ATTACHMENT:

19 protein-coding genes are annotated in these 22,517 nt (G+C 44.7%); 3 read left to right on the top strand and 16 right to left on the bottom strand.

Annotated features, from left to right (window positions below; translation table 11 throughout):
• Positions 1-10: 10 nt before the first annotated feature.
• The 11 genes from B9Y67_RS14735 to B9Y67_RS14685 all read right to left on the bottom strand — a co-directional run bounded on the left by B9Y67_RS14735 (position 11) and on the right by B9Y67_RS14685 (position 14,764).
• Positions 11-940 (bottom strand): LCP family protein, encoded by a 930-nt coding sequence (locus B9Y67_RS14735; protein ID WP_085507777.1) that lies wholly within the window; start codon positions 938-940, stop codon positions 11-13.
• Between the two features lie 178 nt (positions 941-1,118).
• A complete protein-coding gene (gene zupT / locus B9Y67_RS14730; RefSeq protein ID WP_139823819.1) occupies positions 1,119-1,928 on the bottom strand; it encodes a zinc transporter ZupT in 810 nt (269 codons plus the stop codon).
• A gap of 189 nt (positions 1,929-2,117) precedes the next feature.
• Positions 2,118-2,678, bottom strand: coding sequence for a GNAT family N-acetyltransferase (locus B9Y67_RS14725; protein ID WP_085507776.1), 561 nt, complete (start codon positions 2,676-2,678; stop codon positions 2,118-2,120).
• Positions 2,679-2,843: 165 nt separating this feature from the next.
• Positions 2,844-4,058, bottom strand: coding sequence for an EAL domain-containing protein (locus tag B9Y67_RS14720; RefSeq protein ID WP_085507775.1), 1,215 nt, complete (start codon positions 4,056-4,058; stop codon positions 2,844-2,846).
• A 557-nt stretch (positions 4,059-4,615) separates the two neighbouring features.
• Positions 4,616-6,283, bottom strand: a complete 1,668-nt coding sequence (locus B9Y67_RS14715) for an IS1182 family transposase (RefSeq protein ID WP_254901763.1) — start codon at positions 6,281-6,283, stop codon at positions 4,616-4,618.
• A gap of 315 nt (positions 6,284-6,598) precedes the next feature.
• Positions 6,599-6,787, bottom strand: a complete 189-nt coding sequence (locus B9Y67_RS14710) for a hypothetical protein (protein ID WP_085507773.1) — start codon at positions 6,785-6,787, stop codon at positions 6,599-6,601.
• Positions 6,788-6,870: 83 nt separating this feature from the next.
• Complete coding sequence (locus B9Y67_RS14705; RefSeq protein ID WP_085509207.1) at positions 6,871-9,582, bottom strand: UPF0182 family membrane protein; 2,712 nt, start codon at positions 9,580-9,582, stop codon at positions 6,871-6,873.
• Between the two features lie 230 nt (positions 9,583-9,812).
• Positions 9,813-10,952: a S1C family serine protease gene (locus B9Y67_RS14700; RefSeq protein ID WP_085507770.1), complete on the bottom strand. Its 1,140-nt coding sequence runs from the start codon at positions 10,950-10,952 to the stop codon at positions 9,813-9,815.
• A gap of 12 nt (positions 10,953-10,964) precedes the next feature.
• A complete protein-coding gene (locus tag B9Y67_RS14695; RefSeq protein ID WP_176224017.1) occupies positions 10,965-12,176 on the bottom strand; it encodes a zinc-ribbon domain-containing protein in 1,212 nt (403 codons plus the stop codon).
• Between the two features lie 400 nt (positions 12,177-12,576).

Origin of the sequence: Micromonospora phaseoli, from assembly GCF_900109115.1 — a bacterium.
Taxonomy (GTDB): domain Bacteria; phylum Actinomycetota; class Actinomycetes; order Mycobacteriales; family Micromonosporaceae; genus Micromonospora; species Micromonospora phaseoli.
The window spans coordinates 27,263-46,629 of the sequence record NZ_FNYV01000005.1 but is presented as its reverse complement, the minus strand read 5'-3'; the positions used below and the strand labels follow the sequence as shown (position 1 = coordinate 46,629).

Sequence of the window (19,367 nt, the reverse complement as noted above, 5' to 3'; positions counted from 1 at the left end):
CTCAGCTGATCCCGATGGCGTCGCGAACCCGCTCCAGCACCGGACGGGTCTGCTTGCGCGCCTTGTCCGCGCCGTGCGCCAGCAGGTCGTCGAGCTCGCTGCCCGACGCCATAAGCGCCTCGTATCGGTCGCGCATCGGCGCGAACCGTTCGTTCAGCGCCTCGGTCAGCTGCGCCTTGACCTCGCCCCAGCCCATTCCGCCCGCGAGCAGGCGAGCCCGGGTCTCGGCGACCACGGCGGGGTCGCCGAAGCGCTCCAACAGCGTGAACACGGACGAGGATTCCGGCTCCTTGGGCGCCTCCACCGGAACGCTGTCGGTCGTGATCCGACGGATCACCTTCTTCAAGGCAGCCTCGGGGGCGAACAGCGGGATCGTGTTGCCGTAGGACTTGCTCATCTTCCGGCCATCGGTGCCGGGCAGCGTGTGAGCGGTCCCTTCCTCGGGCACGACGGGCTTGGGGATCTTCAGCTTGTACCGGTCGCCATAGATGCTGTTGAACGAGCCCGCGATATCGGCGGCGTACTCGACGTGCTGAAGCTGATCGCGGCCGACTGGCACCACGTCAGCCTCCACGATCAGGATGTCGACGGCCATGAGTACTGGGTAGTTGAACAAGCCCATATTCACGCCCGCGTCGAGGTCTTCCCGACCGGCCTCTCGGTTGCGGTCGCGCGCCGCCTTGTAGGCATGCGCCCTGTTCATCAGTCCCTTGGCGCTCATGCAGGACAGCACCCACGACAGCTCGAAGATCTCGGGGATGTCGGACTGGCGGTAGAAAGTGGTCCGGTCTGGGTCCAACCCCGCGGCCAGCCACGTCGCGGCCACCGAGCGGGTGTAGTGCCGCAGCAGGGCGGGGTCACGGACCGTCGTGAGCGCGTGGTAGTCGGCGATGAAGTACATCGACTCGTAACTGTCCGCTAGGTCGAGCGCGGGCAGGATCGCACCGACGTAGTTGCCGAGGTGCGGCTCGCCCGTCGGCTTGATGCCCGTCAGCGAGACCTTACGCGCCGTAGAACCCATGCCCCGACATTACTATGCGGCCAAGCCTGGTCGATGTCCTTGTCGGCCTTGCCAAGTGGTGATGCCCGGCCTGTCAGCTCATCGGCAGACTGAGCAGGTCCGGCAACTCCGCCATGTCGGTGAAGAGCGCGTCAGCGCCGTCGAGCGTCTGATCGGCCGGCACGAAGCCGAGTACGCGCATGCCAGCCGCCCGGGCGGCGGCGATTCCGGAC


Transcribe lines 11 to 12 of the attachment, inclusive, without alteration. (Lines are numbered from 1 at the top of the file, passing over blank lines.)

• Positions 2,844-4,058, bottom strand: coding sequence for an EAL domain-containing protein (locus tag B9Y67_RS14720; RefSeq protein ID WP_085507775.1), 1,215 nt, complete (start codon positions 4,056-4,058; stop codon positions 2,844-2,846).
• A 557-nt stretch (positions 4,059-4,615) separates the two neighbouring features.